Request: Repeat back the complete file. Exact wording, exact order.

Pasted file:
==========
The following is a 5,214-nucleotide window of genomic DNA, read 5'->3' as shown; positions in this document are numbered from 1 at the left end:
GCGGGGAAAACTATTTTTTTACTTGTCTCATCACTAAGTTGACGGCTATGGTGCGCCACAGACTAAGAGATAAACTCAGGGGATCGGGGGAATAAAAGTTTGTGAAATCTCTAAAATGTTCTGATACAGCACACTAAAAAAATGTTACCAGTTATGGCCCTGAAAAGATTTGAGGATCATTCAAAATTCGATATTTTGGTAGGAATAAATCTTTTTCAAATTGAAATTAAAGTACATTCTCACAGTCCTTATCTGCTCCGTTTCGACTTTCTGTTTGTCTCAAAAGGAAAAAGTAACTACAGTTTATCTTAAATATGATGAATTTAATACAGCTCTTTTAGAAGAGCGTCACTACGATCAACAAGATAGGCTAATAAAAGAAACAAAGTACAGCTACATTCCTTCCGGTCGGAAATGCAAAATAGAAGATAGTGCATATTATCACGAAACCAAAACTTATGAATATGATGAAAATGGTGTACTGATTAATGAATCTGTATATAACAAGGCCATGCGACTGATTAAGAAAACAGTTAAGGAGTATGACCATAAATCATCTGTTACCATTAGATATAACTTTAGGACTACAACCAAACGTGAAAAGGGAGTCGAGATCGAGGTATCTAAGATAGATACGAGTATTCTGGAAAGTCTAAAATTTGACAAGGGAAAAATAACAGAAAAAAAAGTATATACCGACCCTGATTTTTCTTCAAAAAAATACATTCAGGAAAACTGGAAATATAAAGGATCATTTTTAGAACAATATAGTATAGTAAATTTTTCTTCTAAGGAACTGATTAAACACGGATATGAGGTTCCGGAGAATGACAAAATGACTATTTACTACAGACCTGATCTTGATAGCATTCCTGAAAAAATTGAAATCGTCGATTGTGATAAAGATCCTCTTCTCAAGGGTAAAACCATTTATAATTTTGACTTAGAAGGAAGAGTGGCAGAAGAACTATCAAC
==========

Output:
The following is a 5,214-nucleotide window of genomic DNA, read 5'->3' as shown; positions in this document are numbered from 1 at the left end:
GCGGGGAAAACTATTTTTTTACTTGTCTCATCACTAAGTTGACGGCTATGGTGCGCCACAGACTAAGAGATAAACTCAGGGGATCGGGGGAATAAAAGTTTGTGAAATCTCTAAAATGTTCTGATACAGCACACTAAAAAAATGTTACCAGTTATGGCCCTGAAAAGATTTGAGGATCATTCAAAATTCGATATTTTGGTAGGAATAAATCTTTTTCAAATTGAAATTAAAGTACATTCTCACAGTCCTTATCTGCTCCGTTTCGACTTTCTGTTTGTCTCAAAAGGAAAAAGTAACTACAGTTTATCTTAAATATGATGAATTTAATACAGCTCTTTTAGAAGAGCGTCACTACGATCAACAAGATAGGCTAATAAAAGAAACAAAGTACAGCTACATTCCTTCCGGTCGGAAATGCAAAATAGAAGATAGTGCATATTATCACGAAACCAAAACTTATGAATATGATGAAAATGGTGTACTGATTAATGAATCTGTATATAACAAGGCCATGCGACTGATTAAGAAAACAGTTAAGGAGTATGACCATAAATCATCTGTTACCATTAGATATAACTTTAGGACTACAACCAAACGTGAAAAGGGAGTCGAGATCGAGGTATCTAAGATAGATACGAGTATTCTGGAAAGTCTAAAATTTGACAAGGGAAAAATAACAGAAAAAAAAGTATATACCGACCCTGATTTTTCTTCAAAAAAATACATTCAGGAAAACTGGAAATATAAAGGATCATTTTTAGAACAATATAGTATAGTAAATTTTTCTTCTAAGGAACTGATTAAACACGGATATGAGGTTCCGGAGAATGACAAAATGACTATTTACTACAGACCTGATCTTGATAGCATTCCTGAAAAAATTGAAATCGTCGATTGTGATAAAGATCCTCTTCTCAAGGGTAAAACCATTTATAATTTTGACTTAGAAGGAAGAGTGGCAGAAGAACTATCAAC